positive outlook services

I’ve just returned from a weekend visit with my dear childhood best friend.

I feel refreshed and renewed by her love for me.

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I am aware that friendships are at the heart of my happiness and well-being. But I am also keenly aware that I need to become my own best friend and to learn to reassure myself.

Life is fundamentally difficult for most of us. And it’s amazing how easily we can lose sight of all of our own good points when troubles strike.  

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This is where friendship comes in.

We need to try to become an imaginary friend to ourselves. This sounds odd, initially, because we naturally imagine a friend as someone else – not as a part of our own mind. But there is value in this concept because we know instinctively how to deploy strategies of wisdom and consolation with our friends that we stubbornly refuse to apply to ourselves. If a friend is in trouble, our first impulse is rarely to tell them that they are fundamentally a shithead and a failure. We try to reassure them that they are likable and that it’s worth investigating what might be done. A good friend likes you pretty much as you are already. Any suggestion they make, or idea they have about how you could change, builds on a background of acceptance. They don’t think there’s anything wrong with giving you a compliment or emphasizing your strengths . . . They can acknowledge the difficulties while still holding on to a memory of your virtues. It is ironic – yet hopeful – that we know quite well how to be a better friend to near strangers than we know how to be to ourselves. The hopefulness lies in the fact that we do actually already possess the relevant skills of friendship. It’s just we haven’t as yet directed them to the person who probably needs them most – namely, of course, ourselves.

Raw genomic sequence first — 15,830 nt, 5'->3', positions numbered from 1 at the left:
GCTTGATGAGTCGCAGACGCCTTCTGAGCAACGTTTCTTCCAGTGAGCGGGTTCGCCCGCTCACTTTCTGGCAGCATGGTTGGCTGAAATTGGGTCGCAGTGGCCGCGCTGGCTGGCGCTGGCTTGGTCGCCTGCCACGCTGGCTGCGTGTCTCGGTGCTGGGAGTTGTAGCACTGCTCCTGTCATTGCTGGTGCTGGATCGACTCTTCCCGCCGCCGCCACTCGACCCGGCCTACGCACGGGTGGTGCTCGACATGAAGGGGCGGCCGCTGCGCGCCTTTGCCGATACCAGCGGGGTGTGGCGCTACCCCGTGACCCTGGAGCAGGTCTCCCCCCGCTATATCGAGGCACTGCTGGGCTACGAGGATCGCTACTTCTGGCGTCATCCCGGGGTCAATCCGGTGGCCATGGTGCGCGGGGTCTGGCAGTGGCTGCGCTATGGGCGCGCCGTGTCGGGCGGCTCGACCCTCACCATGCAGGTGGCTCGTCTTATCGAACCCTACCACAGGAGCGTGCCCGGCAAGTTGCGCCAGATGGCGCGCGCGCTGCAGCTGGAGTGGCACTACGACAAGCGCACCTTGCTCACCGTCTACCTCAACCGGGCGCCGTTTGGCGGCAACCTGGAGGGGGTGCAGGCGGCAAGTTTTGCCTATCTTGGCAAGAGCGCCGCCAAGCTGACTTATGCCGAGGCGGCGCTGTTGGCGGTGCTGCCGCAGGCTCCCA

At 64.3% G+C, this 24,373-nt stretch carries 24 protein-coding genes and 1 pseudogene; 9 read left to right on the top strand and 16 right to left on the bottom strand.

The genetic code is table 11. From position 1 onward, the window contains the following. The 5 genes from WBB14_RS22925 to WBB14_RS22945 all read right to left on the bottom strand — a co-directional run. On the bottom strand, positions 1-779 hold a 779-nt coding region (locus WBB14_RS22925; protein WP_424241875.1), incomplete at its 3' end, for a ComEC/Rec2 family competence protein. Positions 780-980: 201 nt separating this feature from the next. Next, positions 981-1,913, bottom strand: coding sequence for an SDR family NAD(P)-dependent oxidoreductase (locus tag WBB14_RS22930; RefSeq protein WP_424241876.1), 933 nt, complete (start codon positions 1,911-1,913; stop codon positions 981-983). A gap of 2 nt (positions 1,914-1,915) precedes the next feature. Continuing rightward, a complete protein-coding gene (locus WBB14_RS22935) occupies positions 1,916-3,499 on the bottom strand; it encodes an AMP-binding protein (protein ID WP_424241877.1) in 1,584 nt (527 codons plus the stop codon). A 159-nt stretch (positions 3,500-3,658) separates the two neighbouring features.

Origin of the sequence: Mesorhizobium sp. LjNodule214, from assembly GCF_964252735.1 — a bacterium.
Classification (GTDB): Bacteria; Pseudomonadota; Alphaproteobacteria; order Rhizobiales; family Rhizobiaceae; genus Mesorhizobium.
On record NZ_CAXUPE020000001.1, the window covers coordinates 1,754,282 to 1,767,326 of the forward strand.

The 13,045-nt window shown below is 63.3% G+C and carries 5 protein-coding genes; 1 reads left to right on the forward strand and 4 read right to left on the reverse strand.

— Harriet Fitch Little, How to Manage Mistakes, The Kinfolk Entrepreneur